According to a newly published report in the Journal of Child Development, after looking at a number of different factors, it appears that a child’s Body Mass Index (BMI) has some connection to the time a mother spends working. While the nation struggles with the issue of weight and body mass index in adults, childhood obesity in this national is nearly epidemic.
“Childhood Obesity in the United States has more than tripled in the past three decades, and prior research has linked maternal employment to children’s body mass index (BMI), a measure of their weight-for-height.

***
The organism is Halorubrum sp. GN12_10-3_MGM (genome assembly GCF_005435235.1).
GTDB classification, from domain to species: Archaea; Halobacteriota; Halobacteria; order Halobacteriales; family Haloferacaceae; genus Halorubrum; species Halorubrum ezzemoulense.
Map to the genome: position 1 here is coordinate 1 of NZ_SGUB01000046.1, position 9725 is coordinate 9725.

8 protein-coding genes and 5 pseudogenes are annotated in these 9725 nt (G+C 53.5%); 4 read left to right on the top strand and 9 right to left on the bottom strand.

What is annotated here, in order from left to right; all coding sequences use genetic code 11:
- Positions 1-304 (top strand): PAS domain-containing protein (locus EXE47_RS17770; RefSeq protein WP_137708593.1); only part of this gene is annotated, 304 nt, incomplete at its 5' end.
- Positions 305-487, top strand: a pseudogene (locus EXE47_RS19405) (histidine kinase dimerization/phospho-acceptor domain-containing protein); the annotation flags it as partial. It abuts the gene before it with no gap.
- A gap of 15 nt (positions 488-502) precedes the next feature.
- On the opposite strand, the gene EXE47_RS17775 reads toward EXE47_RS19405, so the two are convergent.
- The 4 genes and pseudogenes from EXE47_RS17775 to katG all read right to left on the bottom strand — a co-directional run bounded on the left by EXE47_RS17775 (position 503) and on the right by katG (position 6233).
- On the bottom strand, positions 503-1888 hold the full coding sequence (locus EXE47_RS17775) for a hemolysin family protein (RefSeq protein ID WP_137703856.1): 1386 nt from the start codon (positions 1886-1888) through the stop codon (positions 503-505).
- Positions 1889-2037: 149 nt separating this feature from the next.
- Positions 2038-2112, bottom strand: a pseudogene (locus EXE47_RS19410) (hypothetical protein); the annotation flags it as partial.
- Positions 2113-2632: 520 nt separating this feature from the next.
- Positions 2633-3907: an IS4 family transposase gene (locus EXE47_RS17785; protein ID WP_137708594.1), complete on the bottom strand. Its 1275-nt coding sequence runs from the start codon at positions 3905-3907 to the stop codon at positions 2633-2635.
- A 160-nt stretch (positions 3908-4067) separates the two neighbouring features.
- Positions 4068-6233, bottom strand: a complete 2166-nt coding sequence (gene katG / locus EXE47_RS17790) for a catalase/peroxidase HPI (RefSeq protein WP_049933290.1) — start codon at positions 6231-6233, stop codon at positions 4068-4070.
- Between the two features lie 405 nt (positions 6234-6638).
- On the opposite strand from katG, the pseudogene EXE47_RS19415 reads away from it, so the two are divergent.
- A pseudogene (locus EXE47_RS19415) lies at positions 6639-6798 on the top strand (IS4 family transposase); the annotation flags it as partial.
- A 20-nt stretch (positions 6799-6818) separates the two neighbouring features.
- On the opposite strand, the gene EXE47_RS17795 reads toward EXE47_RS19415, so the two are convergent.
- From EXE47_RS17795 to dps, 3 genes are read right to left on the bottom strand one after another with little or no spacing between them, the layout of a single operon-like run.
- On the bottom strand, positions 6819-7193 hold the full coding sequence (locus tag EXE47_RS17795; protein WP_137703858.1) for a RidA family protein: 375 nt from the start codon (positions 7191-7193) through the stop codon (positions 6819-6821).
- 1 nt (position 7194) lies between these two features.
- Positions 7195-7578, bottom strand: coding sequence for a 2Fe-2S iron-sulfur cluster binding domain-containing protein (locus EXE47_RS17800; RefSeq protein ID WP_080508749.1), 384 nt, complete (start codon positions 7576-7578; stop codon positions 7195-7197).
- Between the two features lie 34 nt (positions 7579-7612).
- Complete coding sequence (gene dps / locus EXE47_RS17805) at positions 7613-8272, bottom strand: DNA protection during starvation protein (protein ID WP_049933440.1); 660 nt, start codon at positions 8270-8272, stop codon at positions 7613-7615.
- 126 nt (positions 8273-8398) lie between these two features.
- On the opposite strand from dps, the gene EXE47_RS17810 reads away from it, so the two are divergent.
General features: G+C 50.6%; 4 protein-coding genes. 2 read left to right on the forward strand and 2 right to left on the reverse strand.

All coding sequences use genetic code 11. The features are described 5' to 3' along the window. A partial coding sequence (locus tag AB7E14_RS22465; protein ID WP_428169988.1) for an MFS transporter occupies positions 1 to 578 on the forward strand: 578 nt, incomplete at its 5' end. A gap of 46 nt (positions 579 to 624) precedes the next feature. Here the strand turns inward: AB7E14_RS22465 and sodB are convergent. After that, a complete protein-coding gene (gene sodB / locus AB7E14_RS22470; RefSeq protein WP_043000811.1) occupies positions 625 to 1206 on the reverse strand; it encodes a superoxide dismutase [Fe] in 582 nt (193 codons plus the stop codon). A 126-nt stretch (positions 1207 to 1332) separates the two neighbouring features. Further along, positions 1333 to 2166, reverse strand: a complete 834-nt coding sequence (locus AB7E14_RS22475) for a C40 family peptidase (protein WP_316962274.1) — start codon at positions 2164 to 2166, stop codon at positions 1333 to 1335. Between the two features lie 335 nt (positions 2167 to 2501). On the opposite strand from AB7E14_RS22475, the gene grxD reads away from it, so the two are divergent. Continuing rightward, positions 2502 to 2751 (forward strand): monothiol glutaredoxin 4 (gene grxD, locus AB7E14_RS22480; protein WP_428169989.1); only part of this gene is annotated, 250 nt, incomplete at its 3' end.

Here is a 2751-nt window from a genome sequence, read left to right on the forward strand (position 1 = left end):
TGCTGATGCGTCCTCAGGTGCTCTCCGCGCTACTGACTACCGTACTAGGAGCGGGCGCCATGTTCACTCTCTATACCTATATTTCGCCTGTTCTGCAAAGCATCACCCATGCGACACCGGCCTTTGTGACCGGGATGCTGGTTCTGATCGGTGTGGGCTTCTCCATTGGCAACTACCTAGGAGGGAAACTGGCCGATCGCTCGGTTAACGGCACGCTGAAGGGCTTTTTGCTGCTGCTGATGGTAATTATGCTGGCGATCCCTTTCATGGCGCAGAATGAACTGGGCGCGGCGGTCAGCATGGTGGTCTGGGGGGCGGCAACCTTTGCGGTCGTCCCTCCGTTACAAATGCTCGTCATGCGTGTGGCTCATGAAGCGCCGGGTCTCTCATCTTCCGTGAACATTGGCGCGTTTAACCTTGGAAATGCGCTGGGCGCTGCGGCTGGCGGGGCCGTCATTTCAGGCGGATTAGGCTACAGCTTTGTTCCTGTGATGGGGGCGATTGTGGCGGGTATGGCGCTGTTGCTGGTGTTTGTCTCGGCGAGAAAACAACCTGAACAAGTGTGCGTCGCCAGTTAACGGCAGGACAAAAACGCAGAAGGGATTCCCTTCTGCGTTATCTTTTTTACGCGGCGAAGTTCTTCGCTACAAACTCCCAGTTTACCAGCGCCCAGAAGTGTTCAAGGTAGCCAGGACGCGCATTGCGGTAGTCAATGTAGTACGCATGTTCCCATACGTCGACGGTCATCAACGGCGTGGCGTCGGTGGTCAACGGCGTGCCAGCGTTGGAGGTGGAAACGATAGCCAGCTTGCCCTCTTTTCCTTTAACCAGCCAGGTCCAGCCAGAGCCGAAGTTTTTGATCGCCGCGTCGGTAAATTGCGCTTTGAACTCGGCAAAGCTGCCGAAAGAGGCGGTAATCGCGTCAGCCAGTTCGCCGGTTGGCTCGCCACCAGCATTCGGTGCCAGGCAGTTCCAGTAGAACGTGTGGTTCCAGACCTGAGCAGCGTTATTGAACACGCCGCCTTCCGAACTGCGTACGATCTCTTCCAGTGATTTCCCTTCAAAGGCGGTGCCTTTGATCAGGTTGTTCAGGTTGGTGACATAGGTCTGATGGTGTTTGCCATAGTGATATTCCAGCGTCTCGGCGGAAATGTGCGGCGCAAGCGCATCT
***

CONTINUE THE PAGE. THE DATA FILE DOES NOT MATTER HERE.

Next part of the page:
A new study by an American University professor of the Journal Child Development has found that children’s BMI rose the more years their mothers worked over their children’s lifetimes.”
Fox News reported: The research team studied body mass index (BMI) data from 990 children in grades 3, 5 and 6 who lived in cities across the country. They found that the total number of years that mothers were employed away from home had a cumulative influence on their children’s rising BMI. Over time, a higher than average BMI can lead to obesity in adulthood.”
February 4, 2011